Background Scripture: Proverbs 6:1-5; 22:7
Quotes of the Week:
Never expect a loan to a friend to be paid back if you want to keep that friend.
Bryant H. McGill
This lesson continues a series talking about our money. What kind of agreements are made in regards to money? Well, unless you were born with access to a fat back account, you probably know what it means to borrow money. In fact, most people who go to college come out with some sort of student loan that they have to pay back. Then, there are cars and houses and all kinds of other things that we buy. When you buy a house, then you need furnishings. I would imagine that most of us would be amazed if we were able to see how much money we have spent in our lifetimes.
If you watch TV, commercials are geared to get you to want to buy a product. Some channels are solely devoted to selling things and if you watch them too long, you are likely to get mesmerized and ask yourself how you could possibly have existed without whatever it is that they are selling. Those who are selling often want to make it seem as though you are getting a great deal with the financing they offer. No interest for several years! Too good to be true. I wonder how many people get the product with that financing and forget all about it, only to be hit with a huge interest penalty years later.
The truth of the matter is that we all will need to buy things. Some buy more than they need, but we all need things. Berkley and I do a good job of sticking to a budget, but with all that we have had to deal with in the past couple of years since the onset of my disease, we have found ourselves having to borrow more than we would like to pay for things that we truly need. We try to be wise with what we have saved; what we are earning and what is invested. We have medication expenses, medical expenses, home modification expenses, transportation expenses on top of the normal living expenses. While we, like many others, thought we were saving for a rainy day, we were not accounting for the magnitude of expenses that we now face. Thankfully, we have good insurance, but we were ill prepared for the onslaught of other expenses. Even when any of us may think we are prepared for what may come, we see how quickly things could go south.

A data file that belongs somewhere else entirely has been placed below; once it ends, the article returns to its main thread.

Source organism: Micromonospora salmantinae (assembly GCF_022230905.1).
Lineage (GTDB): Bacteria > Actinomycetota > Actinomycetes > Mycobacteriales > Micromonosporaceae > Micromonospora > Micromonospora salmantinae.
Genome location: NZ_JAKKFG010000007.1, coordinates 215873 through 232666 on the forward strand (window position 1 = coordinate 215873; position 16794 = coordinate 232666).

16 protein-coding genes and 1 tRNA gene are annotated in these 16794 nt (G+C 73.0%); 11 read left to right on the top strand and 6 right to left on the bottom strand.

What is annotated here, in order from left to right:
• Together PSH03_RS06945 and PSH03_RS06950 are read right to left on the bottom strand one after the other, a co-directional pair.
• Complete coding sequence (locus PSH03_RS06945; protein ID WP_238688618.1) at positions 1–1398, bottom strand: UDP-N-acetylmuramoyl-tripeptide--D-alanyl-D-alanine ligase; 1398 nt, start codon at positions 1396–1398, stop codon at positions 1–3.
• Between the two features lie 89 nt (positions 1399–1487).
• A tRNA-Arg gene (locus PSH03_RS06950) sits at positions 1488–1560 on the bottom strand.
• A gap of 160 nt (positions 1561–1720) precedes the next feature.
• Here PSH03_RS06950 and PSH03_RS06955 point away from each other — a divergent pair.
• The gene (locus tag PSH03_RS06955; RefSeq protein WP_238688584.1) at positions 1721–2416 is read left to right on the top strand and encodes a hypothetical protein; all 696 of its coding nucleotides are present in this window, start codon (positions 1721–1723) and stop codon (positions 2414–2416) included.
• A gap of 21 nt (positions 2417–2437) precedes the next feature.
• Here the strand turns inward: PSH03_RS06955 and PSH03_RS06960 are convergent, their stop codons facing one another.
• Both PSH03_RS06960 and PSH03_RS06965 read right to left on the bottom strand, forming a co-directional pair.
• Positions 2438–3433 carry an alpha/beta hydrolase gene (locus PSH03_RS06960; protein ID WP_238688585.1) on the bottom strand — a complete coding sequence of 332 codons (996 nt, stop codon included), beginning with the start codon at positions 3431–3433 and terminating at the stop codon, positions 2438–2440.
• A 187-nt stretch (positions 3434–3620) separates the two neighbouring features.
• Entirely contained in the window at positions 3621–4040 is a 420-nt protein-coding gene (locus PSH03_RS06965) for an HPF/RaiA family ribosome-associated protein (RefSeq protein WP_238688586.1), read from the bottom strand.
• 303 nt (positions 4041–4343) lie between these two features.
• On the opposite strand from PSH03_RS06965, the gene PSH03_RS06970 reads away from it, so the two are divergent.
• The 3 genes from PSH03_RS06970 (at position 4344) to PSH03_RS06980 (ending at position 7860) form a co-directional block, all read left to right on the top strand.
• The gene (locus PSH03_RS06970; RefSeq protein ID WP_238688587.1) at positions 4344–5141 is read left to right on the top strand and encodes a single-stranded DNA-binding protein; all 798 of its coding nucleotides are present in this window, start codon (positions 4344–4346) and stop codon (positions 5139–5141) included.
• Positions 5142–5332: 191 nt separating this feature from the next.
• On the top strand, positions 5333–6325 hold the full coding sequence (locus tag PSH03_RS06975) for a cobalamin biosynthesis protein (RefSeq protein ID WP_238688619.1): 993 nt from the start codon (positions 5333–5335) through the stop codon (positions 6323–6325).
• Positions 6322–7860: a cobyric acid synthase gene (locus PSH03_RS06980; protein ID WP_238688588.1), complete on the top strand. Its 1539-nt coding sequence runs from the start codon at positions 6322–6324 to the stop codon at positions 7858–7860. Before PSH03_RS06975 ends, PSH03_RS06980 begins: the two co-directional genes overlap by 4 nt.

Some people get themselves into trouble by paying no mind to what they make as opposed to what they spend and they end up chasing themselves to pay for something that they have already used or no longer have. This would be a valuable lesson for each of us. When you pay with cash, you know what you have available and what you can spend. If you don't have it, you can't spend it. If you use checks (which seem outdated now), and you regularly balance your checkbook, you at least have some notion of what is available. Remember, just because you have a check does not mean that you have money! If you use credit cards or debit cards, it can get much trickier, as some charges do not show up immediately, so you can easily get confused. I know more than one person that has paid for a small item (such as a soda) with a debit card, only to be charged a rather exorbitant overdraft fee (greater than $30). As you live and learn, hopefully you have learned from your own (or maybe someone else's) similar mistakes. Another typical problem that happens is the presumption that a person will make the money in the months to come, so some people will take out high interest loans to get what they want now, expecting to pay it back soon. I suspect that many have done something similar to this and have lived to regret it - paying for something that they no longer have in their possession.